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New leadership in a New Congress Posted:12.31.02
The 108th Congress will open in January 2003 with new leadership in the Senate, following the mid-term elections and the resignation of Sen. Trent Lott.
When Congress convenes on Jan. 7 there will be a new majority and new leader in the U.S. Senate to set the agenda. With the Republican victories in November and the controversial resignation of Sen. Trent Lott, Tennessee Sen. Bill Frist, a heart surgeon with relatively little political experience, has become the most important person in the Senate.
Sen. Trent Lott's resignation
Sen. Trent Lott of Mississippi resigned as Senate majority leader on Dec. 20 after losing the support of his colleagues in the wake of his racially insensitive remarks at the 100th birthday party of Sen. Strom Thrumond, R-S.C.
Lott said: "I want to say this about my state. When Strom Thurmond ran for president, we voted for him. We're proud of it. And if the rest of the country had followed our lead, we wouldn't have had all these problems over all these years either."
Thurmond had run for president in 1948 as a Dixiecrat on a segregationist platform. Many black leaders and Democrats were critical of the remarks. Conservative commentators and activists soon joined the protests, afraid that the comments would harm the White House's and GOP's efforts to advance their legislative plan.
A new Senate majority leader
Sen. Bill Frist was unanimously elected majority leader on Dec. 23 during a GOP Senate conference call. Frist is known as an expert on health issues and worked to calm his colleagues during the 2001 anthrax scare on Capitol Hill. He is also reportedly well liked by the White House. The position of majority leader is significant because this individual sets the legislative calendar -- deciding what will be discussed and debated by the Senate.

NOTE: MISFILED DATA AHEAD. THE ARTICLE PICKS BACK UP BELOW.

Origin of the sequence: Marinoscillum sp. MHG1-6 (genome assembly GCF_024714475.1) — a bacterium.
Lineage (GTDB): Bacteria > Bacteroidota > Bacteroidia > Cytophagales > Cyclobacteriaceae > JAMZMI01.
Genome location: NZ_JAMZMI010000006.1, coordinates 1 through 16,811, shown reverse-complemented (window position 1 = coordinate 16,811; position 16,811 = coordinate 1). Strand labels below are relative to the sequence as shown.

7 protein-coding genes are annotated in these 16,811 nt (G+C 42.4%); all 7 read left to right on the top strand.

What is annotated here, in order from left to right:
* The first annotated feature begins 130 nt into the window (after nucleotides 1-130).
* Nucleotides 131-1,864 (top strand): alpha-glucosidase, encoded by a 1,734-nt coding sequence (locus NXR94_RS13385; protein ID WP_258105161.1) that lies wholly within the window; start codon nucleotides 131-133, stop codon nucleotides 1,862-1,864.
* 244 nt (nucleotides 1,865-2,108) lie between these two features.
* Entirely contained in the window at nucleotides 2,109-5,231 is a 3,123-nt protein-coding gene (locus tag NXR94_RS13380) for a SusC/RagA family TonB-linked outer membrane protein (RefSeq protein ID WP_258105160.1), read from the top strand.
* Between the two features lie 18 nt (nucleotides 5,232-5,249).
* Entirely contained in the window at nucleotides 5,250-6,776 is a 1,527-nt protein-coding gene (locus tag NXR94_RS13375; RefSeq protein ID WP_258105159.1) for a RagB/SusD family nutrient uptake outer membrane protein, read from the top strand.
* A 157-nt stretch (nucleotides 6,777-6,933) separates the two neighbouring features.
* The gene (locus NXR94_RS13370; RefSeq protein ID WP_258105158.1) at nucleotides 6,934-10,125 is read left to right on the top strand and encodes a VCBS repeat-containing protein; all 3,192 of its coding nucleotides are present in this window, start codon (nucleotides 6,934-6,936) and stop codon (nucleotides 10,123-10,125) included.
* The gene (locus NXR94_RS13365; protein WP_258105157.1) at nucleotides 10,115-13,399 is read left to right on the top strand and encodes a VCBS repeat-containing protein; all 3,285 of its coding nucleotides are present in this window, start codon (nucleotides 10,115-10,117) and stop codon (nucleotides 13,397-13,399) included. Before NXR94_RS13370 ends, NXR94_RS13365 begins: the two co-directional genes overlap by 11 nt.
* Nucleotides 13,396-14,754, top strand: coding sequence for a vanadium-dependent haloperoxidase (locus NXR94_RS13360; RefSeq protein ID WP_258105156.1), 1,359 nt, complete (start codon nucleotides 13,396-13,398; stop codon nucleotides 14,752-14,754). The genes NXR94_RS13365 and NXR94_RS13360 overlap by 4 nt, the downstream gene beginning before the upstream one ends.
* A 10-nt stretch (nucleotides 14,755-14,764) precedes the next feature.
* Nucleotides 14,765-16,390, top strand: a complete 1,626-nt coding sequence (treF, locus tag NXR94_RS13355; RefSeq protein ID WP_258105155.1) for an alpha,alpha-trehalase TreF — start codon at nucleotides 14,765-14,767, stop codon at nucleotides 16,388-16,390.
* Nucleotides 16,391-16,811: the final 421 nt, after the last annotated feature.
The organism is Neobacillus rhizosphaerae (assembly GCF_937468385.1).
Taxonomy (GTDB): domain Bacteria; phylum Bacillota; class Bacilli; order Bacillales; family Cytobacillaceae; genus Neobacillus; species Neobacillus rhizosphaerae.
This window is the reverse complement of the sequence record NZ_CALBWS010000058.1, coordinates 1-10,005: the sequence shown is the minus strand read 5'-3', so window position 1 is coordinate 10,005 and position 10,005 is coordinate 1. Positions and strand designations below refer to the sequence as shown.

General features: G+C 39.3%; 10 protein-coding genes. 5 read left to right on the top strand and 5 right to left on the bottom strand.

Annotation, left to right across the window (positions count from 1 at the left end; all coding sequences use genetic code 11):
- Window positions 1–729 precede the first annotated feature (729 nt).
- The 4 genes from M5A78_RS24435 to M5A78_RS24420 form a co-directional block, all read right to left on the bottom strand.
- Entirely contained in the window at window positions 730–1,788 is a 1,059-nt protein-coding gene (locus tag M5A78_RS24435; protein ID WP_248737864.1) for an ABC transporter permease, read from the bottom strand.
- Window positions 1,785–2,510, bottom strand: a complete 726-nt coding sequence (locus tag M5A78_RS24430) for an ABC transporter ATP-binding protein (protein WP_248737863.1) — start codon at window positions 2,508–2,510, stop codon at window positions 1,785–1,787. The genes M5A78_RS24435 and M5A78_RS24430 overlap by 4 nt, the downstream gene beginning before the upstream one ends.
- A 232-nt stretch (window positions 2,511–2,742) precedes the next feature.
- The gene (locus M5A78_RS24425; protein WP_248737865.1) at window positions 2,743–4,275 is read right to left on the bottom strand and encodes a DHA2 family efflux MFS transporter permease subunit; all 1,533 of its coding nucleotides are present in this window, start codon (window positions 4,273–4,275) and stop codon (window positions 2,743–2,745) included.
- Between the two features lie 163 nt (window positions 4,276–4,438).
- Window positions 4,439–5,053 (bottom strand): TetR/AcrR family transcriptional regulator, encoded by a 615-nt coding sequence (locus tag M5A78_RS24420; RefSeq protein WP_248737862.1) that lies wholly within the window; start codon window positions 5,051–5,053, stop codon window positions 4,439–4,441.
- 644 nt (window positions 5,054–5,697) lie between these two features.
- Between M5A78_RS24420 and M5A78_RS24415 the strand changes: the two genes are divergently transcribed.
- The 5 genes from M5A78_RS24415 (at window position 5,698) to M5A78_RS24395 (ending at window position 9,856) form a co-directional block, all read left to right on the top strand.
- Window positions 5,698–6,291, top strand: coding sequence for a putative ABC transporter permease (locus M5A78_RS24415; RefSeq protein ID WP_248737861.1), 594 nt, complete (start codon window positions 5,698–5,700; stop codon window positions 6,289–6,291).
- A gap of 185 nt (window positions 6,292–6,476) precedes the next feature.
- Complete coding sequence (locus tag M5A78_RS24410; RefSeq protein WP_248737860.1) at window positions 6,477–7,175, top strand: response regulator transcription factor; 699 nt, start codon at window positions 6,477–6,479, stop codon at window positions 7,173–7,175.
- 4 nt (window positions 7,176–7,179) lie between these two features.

Even though Lott has resigned there are lingering effects from the controversy. The Republican Party's record on racial issues is being examined, which may impact future decisions. Some news organizations have said the White House may now choose not to intervene on behalf of plaintiffs who are challenging the University of Michigan's affirmative action program before the Supreme Court.
Judicial nominations may be affected as well. The GOP hopes to hold three voting sessions in January 2003 to install new judges on the federal bench. Charles Pickering, a controversial fifth circuit court of appeals nominee who was not confirmed in March 2002, may not be re-nominated. Critics of Pickering say that he has been insensitive to civil rights throughout his career.
President Bush's agenda
But with the Lott controversy behind them, Republicans hope to use their control of the House of Representatives and their newfound majority in the Senate to pass much of President Bush's main objectives. This next session of Congress will be the first time one party has held the presidency and both the Senate and House since 1994 when Democrats controlled Washington, but were then defeated in elections that fall.
To prevent this, Republicans plan to focus their efforts on improving the economy and national defense. The president has already called for his tax cuts passed in 2001 to be made permanent -- right now they will either expire or automatically be reduced unless Congress takes up the issue.
Mr. Bush will also urge both houses to continue its funding of expanded military efforts to support the ongoing mission in Afghanistan as well as any possible war in Iraq.
-- By Annie Schleicher, NewsHour Extra
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